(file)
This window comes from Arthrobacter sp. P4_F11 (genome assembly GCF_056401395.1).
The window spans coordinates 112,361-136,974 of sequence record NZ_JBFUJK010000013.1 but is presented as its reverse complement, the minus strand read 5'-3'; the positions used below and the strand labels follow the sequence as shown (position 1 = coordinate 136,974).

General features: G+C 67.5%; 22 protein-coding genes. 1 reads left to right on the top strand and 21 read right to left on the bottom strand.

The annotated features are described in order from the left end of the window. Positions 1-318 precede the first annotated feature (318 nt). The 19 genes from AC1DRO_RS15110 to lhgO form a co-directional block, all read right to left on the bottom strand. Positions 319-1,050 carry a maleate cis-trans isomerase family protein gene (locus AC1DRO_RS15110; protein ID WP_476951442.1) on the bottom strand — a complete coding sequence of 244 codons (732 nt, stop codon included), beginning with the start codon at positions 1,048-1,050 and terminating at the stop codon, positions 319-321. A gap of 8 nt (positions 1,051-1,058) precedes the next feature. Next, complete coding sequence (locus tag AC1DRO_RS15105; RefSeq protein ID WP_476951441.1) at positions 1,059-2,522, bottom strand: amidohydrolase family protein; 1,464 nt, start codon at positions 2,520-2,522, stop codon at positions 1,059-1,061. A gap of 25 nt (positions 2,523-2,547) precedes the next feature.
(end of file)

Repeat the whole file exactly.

This window comes from Arthrobacter sp. P4_F11 (genome assembly GCF_056401395.1).
The window spans coordinates 112,361-136,974 of sequence record NZ_JBFUJK010000013.1 but is presented as its reverse complement, the minus strand read 5'-3'; the positions used below and the strand labels follow the sequence as shown (position 1 = coordinate 136,974).

General features: G+C 67.5%; 22 protein-coding genes. 1 reads left to right on the top strand and 21 read right to left on the bottom strand.

The annotated features are described in order from the left end of the window. Positions 1-318 precede the first annotated feature (318 nt). The 19 genes from AC1DRO_RS15110 to lhgO form a co-directional block, all read right to left on the bottom strand. Positions 319-1,050 carry a maleate cis-trans isomerase family protein gene (locus AC1DRO_RS15110; protein ID WP_476951442.1) on the bottom strand — a complete coding sequence of 244 codons (732 nt, stop codon included), beginning with the start codon at positions 1,048-1,050 and terminating at the stop codon, positions 319-321. A gap of 8 nt (positions 1,051-1,058) precedes the next feature. Next, complete coding sequence (locus tag AC1DRO_RS15105; RefSeq protein ID WP_476951441.1) at positions 1,059-2,522, bottom strand: amidohydrolase family protein; 1,464 nt, start codon at positions 2,520-2,522, stop codon at positions 1,059-1,061. A gap of 25 nt (positions 2,523-2,547) precedes the next feature.